Russ Russell of Forgotten Harvest speaks on hunger in Detroit

The WSWS spoke with Russ Russell, chief operating officer of Detroit-based nonprofit Forgotten Harvest, which specializes in the recovery of surplus or discarded food. Russell was attending the Third Annual Holiday Dinner sponsored by his organization along with the Detroit Marriott Hotel (see “Hunger in Detroit area on the rise”).

Russ Russell

WSWS: What is the chief issue you are facing?

RR: “The hunger issue is still the number-one need in metro Detroit. And the good news is that the supply of food in the region is [large] enough that no one needs to go hungry. There are over 1 billion pounds of food that, unfortunately, enter the landfill. The uniqueness of Forgotten Harvest is to have our 34 refrigerated trucks, some are tractor-trailers, scouring the 2,000 square miles of metro Detroit to rescue over 3 million pounds each and every month compared to 2 million last year at this time.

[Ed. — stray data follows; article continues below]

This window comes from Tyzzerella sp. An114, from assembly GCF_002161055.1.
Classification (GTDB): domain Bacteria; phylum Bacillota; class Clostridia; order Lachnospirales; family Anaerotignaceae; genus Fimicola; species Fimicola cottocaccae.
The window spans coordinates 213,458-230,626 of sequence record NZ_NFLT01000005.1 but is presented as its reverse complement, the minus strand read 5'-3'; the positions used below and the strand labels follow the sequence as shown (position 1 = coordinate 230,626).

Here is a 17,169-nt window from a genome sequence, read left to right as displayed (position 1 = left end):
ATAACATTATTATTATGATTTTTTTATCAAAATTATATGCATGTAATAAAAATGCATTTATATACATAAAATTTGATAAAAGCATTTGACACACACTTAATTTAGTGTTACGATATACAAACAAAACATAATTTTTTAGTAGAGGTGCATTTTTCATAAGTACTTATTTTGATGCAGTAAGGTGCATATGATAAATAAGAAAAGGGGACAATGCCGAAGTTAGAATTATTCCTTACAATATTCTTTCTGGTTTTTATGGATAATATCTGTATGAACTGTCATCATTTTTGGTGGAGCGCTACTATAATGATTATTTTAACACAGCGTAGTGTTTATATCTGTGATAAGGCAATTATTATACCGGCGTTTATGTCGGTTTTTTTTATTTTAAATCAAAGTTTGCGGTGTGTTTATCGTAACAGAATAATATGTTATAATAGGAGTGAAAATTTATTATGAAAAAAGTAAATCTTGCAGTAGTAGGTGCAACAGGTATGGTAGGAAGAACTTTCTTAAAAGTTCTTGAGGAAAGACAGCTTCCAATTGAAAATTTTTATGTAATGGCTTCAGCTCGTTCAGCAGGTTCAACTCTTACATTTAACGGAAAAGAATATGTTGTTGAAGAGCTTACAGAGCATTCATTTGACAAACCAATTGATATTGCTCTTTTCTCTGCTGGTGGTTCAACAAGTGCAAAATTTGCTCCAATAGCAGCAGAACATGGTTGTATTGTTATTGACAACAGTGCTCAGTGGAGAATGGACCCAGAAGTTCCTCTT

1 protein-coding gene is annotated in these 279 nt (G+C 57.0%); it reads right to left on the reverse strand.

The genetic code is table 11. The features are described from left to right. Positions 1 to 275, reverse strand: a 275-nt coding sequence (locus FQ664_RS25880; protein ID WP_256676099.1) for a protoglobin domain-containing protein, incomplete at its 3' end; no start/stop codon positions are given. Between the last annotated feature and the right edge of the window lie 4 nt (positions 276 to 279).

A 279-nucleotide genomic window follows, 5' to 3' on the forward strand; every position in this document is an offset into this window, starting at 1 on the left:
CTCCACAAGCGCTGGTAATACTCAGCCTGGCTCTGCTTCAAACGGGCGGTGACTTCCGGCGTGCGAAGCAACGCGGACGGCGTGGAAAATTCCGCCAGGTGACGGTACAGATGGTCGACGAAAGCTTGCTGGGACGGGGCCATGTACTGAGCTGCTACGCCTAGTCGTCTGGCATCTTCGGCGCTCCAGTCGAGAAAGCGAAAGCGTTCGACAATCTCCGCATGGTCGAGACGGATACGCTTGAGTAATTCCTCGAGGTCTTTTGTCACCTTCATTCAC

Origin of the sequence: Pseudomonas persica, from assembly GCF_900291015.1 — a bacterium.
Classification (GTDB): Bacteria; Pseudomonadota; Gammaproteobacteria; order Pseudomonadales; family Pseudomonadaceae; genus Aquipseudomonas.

We will somehow, some way, get between 31 million to 36 million pounds of food rescued and delivered to over 200 agencies free of charge. Three years ago, we were providing around 12 million pounds of food. You look back 11 years, and we were only rescuing 1 million pounds of food. Some people say, “why the heck are you growing that fast?” We are growing only because the need is so tremendous. It’s the 200 agencies that we provide food to who are in desperate need for more food. And to get that food and receive it free of charge allows them to focus more on their mission: assist people in the shelters; assist children who go home hungry after school. Weekends and holidays and the summertime are not fun times for kids who face hunger every single day. It is unfortunate, but the hunger gap is going to grow to about 300,000,000 meals for the about 800,000-850,000 people who live in poverty throughout the metropolitan region.